Yedu Jianjia described the idyllic boating, fishing and sightseeing to be enjoyed on the outskirts of the Shanghai region. With villages scattered around the region's outer areas, there was plenty of fun for locals to indulge in. It's not the same today as those villages have become high-rise developments in their own right, but some areas try to offer a taste of the ancient delights with tourism events, and traditional fishing, farming and boating activities for visitors.

The preserved part of Dajingge, where locals drank wine and enjoy the snowscapes. Photo: CFP

Jianggao Jixue describes the scene where, in winter, Shanghai people climbed the Dajingge tower to drink wine and admire the snowscapes. The Dajingge tower can be traced back to the Ming Dynasty but over the years it was renovated and altered. During the reign of the Qing Emperor Jiaqing it was enlarged and became a three-story tower along the city walls. Standing on the top floor gave a great view of the city in winter. Nestled on today's Dajing Road, beside People's Square, Dajingge went through another major facelift in 1992 and has now reopened as a historic tourism attraction (pictured below). A 50-meter section of the old stone city wall was also preserved in the 1992 renovation project.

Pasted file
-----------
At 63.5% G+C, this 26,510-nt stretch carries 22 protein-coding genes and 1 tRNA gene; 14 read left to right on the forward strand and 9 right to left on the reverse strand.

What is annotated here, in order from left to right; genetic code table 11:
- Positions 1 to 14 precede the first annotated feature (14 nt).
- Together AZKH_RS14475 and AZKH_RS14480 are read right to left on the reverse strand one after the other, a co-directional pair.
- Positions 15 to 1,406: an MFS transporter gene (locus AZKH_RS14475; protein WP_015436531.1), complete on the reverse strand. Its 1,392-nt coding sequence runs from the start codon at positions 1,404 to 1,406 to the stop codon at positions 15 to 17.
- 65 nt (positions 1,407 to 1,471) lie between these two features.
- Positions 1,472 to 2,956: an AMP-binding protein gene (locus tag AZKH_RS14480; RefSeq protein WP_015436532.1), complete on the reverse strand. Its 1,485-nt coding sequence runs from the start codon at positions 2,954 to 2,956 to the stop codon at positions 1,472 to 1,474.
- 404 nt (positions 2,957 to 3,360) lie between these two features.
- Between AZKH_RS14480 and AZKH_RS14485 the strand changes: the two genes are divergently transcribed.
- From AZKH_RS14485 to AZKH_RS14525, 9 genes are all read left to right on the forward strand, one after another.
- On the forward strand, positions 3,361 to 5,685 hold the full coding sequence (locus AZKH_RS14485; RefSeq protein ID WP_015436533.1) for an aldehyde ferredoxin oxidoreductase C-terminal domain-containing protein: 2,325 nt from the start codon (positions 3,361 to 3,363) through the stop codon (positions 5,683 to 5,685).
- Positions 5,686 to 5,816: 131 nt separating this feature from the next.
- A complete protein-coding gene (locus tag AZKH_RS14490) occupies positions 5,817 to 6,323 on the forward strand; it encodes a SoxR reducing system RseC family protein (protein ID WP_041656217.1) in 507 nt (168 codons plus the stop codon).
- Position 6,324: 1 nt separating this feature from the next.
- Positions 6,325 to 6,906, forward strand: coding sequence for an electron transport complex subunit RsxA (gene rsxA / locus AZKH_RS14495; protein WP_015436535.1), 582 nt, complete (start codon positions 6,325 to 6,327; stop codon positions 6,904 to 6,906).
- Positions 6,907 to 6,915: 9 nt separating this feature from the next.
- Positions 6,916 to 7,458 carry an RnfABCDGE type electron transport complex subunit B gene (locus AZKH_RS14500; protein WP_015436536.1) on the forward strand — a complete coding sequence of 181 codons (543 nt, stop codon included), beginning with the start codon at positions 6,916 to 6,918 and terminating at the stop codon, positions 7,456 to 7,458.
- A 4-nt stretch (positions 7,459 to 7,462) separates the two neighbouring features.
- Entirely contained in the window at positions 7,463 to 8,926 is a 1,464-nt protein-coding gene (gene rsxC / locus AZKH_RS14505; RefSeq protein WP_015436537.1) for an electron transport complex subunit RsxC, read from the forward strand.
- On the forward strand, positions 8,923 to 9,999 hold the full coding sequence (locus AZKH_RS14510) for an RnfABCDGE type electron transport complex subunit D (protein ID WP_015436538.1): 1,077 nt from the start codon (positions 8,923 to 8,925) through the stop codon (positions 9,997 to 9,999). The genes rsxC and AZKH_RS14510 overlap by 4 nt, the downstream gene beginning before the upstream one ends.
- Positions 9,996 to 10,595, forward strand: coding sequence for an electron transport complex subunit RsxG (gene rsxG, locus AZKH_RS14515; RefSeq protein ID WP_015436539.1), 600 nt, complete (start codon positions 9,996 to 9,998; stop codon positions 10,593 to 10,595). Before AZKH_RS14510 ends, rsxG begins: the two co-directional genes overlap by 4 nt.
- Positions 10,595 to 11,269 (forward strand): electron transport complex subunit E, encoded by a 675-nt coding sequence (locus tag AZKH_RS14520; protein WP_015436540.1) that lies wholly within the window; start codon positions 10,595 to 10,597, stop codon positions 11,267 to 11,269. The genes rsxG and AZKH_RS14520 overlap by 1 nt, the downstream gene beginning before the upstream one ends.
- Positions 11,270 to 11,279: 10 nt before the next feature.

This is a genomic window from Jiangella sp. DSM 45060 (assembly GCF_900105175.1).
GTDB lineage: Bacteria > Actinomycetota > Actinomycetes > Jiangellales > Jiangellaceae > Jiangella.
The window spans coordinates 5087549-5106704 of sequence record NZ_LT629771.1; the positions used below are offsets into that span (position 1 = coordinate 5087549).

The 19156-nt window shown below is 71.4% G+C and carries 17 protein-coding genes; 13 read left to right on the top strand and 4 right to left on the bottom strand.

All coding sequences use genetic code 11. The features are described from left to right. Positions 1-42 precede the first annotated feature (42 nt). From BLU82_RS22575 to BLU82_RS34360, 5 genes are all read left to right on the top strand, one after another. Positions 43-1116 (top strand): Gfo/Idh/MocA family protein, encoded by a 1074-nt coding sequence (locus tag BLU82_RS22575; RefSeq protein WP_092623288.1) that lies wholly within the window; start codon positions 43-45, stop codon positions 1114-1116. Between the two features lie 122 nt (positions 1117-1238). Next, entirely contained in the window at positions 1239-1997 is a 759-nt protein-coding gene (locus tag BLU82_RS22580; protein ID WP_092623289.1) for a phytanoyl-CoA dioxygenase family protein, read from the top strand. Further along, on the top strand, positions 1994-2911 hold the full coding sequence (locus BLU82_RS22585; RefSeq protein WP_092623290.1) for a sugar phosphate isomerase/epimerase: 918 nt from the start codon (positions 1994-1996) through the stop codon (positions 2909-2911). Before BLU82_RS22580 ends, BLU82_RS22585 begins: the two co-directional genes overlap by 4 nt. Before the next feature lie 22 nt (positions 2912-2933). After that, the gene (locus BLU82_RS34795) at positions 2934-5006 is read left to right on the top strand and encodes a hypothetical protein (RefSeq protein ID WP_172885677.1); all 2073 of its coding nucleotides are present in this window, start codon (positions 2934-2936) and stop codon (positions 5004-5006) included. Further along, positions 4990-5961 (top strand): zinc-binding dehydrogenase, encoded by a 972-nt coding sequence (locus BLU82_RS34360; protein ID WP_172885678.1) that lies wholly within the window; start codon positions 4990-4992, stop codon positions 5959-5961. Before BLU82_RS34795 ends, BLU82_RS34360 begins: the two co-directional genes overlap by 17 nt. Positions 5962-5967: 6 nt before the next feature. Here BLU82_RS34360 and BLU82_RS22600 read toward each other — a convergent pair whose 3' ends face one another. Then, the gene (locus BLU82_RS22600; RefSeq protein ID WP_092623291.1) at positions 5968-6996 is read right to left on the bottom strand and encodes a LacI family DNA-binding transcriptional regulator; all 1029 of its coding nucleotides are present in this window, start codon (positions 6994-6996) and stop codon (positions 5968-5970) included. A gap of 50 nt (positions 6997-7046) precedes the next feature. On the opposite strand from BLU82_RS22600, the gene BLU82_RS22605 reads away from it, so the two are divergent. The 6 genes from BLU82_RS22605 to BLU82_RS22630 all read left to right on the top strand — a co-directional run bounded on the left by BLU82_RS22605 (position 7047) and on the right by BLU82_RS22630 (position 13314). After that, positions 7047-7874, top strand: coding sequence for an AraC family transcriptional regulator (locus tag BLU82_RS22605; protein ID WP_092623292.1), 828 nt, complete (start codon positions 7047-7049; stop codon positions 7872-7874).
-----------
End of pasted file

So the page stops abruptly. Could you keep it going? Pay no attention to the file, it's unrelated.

Fenglou Yuantiao is another phrase that marked the way Shanghai people climbed to enjoy a view of two of the most important festivals in their calendar -the Double Ninth, or Chongyang, and the Dragon Boat Festival, or Duanwu. People climbed a tower, Danfenglou, in the Shunji Temple that was built in the Southern Song Dynasty (1127-1279). During the Ming Dynav sty the tower was moved to its current location, near today's City God Temple, and was said to be the best spot to watch dragon boat racing on the Huangpu River during Duanwu. The tower has gone and the site is now a public park.

Longhua Wanzhong is another attraction that can still be enjoyed in modern Shanghai. The phrase pictures the bustling scenes at the Longhua Temple on every 15th day of the third month of the Chinese lunar calendar when the temple fair attracted hundreds of thousands of Buddhists to burn incense, listen to the bells and pray for good health and fortune. Located in today's Xuhui district, the Longhua Temple dates back to the Three Kingdoms period (220-280). In 1894, during the reign of Qing Emperor Guangxu, the temple added a 2-meter-high, 6,500-kilogram bronze bell. Instead of being struck in the middle of the third lunar month as had been the tradition, this bell was rung 108 times on the eve of the Chinese New Year. This annual event still attracts thousands from throughout China and abroad. Anyone who hears the 108 bell strikes is said to be blessed for the following year.

Posted in: Metro Shanghai